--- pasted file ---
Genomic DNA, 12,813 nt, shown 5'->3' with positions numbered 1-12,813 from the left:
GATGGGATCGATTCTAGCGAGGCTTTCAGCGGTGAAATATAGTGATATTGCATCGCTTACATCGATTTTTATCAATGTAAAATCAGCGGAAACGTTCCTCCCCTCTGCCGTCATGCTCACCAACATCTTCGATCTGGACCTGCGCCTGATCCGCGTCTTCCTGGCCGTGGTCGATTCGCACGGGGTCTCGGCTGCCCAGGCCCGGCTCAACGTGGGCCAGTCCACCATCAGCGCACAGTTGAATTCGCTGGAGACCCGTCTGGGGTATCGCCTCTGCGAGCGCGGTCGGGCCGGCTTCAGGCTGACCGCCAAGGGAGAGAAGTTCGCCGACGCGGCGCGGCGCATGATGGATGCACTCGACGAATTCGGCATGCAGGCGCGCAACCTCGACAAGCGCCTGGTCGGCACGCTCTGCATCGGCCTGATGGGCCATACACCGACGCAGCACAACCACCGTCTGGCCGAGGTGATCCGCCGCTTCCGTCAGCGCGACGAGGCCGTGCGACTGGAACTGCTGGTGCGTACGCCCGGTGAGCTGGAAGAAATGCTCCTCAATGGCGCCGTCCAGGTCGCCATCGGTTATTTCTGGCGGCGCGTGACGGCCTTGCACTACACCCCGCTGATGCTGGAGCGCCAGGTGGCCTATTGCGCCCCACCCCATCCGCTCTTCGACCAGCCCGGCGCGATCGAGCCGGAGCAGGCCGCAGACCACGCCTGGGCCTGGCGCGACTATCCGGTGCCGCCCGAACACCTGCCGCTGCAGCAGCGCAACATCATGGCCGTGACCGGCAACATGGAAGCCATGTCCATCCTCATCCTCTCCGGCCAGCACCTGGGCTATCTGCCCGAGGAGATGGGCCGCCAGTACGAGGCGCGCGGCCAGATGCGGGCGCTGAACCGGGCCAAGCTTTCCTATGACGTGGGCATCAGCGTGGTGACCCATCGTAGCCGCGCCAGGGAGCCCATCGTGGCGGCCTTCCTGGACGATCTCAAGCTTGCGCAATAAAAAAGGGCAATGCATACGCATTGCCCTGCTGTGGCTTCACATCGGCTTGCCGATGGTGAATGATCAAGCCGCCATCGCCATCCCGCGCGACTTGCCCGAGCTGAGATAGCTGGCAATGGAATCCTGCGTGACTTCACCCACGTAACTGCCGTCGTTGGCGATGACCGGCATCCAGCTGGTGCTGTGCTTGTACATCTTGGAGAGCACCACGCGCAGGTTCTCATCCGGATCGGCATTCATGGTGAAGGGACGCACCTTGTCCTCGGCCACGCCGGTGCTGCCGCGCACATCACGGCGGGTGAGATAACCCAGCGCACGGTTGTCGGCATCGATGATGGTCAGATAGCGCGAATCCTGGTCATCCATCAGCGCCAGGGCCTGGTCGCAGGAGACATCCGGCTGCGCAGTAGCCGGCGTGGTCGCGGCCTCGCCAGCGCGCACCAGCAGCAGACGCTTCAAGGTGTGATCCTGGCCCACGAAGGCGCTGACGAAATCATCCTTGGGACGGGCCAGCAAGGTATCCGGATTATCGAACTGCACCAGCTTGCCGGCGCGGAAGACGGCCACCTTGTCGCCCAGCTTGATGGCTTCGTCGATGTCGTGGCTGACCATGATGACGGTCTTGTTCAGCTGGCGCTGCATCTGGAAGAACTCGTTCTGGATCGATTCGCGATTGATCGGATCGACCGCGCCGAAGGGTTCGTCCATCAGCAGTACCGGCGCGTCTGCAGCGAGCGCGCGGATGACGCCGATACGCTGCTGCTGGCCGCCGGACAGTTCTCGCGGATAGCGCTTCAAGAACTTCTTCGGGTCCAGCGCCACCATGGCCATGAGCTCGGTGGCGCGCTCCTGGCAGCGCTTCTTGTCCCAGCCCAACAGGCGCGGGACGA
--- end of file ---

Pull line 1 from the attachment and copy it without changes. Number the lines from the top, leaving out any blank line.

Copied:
Genomic DNA, 12,813 nt, shown 5'->3' with positions numbered 1-12,813 from the left: